It said lengthy case prosecution delays hinder the effectiveness of the judicial system so that courts and prosecutors have been unable to keep pace with financial crimes.

“Inefficient legal practice methods combined with corruption and a lack of accountability exacerbate an already overburdened justice system. Rather than pursuing money laundering as a stand-alone offence — which requires proof of the underlying unlawful activity, often a difficult task — Jamaican law enforcement and prosecutors tend to pursue predicate offences to money laundering, which carry less serious consequences. Likewise, in plea bargains, the POCA offences are sometimes dropped. The POCA is a powerful tool to counter money laundering; however, it is not achieving the desired or intended results,” the report stated.

It was also pointed out that the country continues to experience a large number of financial crimes related to lottery scams, cybercrime, bulk cash smuggling, and trade-based fraud, with a large number of such financial crimes targeting US citizens.

“The activities are largely perpetrated by the dozens of violent, organised criminal groups on the island,” said the report, which detailed the efforts of key countries to tackle all aspects of the international drug trade in 2017.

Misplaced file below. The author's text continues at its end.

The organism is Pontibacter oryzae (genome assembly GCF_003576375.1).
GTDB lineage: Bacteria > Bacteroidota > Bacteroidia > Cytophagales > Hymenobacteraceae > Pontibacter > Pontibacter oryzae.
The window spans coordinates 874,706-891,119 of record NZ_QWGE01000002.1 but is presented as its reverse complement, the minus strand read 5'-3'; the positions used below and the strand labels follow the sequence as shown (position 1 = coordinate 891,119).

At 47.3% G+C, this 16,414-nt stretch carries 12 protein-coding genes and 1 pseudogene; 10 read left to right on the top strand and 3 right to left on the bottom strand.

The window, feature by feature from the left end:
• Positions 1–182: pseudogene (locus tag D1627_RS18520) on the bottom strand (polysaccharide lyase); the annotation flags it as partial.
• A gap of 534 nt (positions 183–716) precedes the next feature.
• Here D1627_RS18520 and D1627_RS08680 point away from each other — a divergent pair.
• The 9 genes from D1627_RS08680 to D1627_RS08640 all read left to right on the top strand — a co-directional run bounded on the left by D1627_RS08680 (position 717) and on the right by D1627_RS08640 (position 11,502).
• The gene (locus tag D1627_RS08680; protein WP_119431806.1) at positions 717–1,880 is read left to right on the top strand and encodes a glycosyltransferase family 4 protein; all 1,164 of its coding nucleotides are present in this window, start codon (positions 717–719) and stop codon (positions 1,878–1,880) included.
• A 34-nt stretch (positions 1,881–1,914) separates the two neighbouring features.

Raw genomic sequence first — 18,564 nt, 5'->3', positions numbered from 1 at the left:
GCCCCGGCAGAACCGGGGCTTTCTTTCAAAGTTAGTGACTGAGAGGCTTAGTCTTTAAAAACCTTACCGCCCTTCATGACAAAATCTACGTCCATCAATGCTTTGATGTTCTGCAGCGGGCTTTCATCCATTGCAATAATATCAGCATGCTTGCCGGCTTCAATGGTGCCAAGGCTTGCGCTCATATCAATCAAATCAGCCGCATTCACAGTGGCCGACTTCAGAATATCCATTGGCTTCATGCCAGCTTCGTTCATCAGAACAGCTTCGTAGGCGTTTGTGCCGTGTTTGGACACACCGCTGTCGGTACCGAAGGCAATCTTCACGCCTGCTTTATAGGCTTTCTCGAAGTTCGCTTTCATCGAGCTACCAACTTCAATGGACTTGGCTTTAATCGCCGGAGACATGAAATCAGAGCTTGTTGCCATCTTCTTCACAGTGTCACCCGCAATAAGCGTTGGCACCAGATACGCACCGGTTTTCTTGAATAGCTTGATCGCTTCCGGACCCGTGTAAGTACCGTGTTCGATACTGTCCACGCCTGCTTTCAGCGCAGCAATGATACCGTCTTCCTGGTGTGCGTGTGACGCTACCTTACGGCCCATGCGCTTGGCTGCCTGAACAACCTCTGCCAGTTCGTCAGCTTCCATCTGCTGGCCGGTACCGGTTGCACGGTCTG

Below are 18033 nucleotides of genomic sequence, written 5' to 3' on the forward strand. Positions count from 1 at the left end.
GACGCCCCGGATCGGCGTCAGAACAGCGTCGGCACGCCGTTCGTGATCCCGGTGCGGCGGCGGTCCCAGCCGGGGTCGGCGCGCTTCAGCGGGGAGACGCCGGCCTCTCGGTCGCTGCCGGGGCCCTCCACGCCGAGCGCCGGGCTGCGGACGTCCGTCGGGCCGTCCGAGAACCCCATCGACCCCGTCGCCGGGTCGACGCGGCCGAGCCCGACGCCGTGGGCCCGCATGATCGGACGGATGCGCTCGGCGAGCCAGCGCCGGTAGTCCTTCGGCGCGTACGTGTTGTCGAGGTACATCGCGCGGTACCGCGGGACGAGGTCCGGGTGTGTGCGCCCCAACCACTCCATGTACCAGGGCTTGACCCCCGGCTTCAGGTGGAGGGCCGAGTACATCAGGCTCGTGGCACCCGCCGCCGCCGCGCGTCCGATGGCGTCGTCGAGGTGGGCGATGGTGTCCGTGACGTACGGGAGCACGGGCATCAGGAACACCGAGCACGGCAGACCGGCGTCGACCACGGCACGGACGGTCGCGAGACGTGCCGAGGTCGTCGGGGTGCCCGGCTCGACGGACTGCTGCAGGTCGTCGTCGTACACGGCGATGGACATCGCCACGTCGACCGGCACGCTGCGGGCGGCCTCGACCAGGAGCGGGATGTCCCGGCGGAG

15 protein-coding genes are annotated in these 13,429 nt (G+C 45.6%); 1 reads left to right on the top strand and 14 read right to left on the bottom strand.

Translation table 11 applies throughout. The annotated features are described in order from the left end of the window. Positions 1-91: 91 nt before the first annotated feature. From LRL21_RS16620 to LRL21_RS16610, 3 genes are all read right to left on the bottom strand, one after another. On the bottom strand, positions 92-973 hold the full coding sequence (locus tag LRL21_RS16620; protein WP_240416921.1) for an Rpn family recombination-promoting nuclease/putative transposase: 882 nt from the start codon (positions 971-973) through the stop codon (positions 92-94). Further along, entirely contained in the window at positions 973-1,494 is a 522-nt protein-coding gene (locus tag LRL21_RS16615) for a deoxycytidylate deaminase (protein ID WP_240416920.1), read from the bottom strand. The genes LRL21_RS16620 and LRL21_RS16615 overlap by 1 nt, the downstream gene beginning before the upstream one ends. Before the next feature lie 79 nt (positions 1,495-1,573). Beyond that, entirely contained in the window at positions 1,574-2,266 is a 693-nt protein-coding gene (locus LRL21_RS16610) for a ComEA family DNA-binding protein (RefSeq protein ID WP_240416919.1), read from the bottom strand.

On the issue of drugs, the report said: “Jamaica's geographic position in the western Caribbean and its difficult-to-patrol coastline, high volume of tourist travel, and status as a major containerised cargo trans-shipment hub contribute to its use for drug trafficking via commercial shipping, small watercraft, air freight, human couriers, and private aircraft,” the report noted.

It said that while the United States and Jamaican Governments continue to successfully utilise bilateral legal assistance and extradition treaties, as well as agreements on maritime law enforcement cooperation and sharing forfeited assets, progress is being made towards an agreement to formalise information sharing between customs agencies.

Washington said, however, that Kingston's drug control efforts face significant challenges from corruption, organised crime, gang activity, resource constraints, and an inefficient criminal justice system.